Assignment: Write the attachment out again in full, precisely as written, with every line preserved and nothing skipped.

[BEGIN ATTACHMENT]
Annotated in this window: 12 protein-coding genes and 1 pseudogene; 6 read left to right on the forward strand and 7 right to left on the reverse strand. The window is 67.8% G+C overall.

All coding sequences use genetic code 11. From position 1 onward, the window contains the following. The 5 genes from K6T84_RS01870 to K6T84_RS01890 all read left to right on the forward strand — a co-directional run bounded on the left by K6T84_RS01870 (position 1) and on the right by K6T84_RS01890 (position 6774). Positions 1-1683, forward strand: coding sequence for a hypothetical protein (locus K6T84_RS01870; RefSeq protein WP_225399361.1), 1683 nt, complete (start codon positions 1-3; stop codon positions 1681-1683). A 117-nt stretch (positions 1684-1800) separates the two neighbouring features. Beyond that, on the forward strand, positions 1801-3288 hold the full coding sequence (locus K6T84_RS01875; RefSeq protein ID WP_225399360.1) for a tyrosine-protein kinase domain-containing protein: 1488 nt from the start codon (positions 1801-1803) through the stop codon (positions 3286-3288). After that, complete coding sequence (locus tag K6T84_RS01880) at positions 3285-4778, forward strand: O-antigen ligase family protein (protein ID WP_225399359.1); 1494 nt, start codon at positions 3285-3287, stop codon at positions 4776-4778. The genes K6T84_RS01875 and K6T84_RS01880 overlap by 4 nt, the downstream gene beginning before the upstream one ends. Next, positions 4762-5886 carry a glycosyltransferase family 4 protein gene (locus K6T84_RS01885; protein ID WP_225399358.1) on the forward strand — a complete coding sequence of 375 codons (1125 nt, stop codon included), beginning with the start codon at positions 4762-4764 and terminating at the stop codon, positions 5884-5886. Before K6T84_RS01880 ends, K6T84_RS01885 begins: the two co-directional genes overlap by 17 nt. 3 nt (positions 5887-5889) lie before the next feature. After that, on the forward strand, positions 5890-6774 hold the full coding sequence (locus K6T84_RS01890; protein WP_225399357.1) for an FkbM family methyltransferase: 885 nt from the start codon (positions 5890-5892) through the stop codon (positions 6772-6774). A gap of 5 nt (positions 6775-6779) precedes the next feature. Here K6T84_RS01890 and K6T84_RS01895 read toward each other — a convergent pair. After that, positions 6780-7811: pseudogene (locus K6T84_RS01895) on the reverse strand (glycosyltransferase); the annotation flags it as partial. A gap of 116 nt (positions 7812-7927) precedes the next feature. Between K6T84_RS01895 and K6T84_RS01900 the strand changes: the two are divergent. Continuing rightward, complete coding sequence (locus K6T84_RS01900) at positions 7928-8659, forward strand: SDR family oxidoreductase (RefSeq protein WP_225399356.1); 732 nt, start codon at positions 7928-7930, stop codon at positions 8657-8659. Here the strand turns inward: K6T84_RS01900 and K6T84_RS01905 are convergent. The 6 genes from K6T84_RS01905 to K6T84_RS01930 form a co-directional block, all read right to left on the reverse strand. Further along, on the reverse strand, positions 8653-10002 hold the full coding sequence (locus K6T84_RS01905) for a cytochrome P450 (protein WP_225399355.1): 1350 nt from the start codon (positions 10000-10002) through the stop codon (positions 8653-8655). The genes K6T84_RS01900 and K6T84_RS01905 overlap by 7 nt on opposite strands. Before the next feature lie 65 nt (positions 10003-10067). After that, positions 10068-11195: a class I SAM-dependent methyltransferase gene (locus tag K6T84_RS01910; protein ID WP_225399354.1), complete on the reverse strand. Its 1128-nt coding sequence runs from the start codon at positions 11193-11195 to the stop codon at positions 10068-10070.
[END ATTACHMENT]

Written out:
Annotated in this window: 12 protein-coding genes and 1 pseudogene; 6 read left to right on the forward strand and 7 right to left on the reverse strand. The window is 67.8% G+C overall.

All coding sequences use genetic code 11. From position 1 onward, the window contains the following. The 5 genes from K6T84_RS01870 to K6T84_RS01890 all read left to right on the forward strand — a co-directional run bounded on the left by K6T84_RS01870 (position 1) and on the right by K6T84_RS01890 (position 6774). Positions 1-1683, forward strand: coding sequence for a hypothetical protein (locus K6T84_RS01870; RefSeq protein WP_225399361.1), 1683 nt, complete (start codon positions 1-3; stop codon positions 1681-1683). A 117-nt stretch (positions 1684-1800) separates the two neighbouring features. Beyond that, on the forward strand, positions 1801-3288 hold the full coding sequence (locus K6T84_RS01875; RefSeq protein ID WP_225399360.1) for a tyrosine-protein kinase domain-containing protein: 1488 nt from the start codon (positions 1801-1803) through the stop codon (positions 3286-3288). After that, complete coding sequence (locus tag K6T84_RS01880) at positions 3285-4778, forward strand: O-antigen ligase family protein (protein ID WP_225399359.1); 1494 nt, start codon at positions 3285-3287, stop codon at positions 4776-4778. The genes K6T84_RS01875 and K6T84_RS01880 overlap by 4 nt, the downstream gene beginning before the upstream one ends. Next, positions 4762-5886 carry a glycosyltransferase family 4 protein gene (locus K6T84_RS01885; protein ID WP_225399358.1) on the forward strand — a complete coding sequence of 375 codons (1125 nt, stop codon included), beginning with the start codon at positions 4762-4764 and terminating at the stop codon, positions 5884-5886. Before K6T84_RS01880 ends, K6T84_RS01885 begins: the two co-directional genes overlap by 17 nt. 3 nt (positions 5887-5889) lie before the next feature. After that, on the forward strand, positions 5890-6774 hold the full coding sequence (locus K6T84_RS01890; protein WP_225399357.1) for an FkbM family methyltransferase: 885 nt from the start codon (positions 5890-5892) through the stop codon (positions 6772-6774). A gap of 5 nt (positions 6775-6779) precedes the next feature. Here K6T84_RS01890 and K6T84_RS01895 read toward each other — a convergent pair. After that, positions 6780-7811: pseudogene (locus K6T84_RS01895) on the reverse strand (glycosyltransferase); the annotation flags it as partial. A gap of 116 nt (positions 7812-7927) precedes the next feature. Between K6T84_RS01895 and K6T84_RS01900 the strand changes: the two are divergent. Continuing rightward, complete coding sequence (locus K6T84_RS01900) at positions 7928-8659, forward strand: SDR family oxidoreductase (RefSeq protein WP_225399356.1); 732 nt, start codon at positions 7928-7930, stop codon at positions 8657-8659. Here the strand turns inward: K6T84_RS01900 and K6T84_RS01905 are convergent. The 6 genes from K6T84_RS01905 to K6T84_RS01930 form a co-directional block, all read right to left on the reverse strand. Further along, on the reverse strand, positions 8653-10002 hold the full coding sequence (locus K6T84_RS01905) for a cytochrome P450 (protein WP_225399355.1): 1350 nt from the start codon (positions 10000-10002) through the stop codon (positions 8653-8655). The genes K6T84_RS01900 and K6T84_RS01905 overlap by 7 nt on opposite strands. Before the next feature lie 65 nt (positions 10003-10067). After that, positions 10068-11195: a class I SAM-dependent methyltransferase gene (locus tag K6T84_RS01910; protein ID WP_225399354.1), complete on the reverse strand. Its 1128-nt coding sequence runs from the start codon at positions 11193-11195 to the stop codon at positions 10068-10070.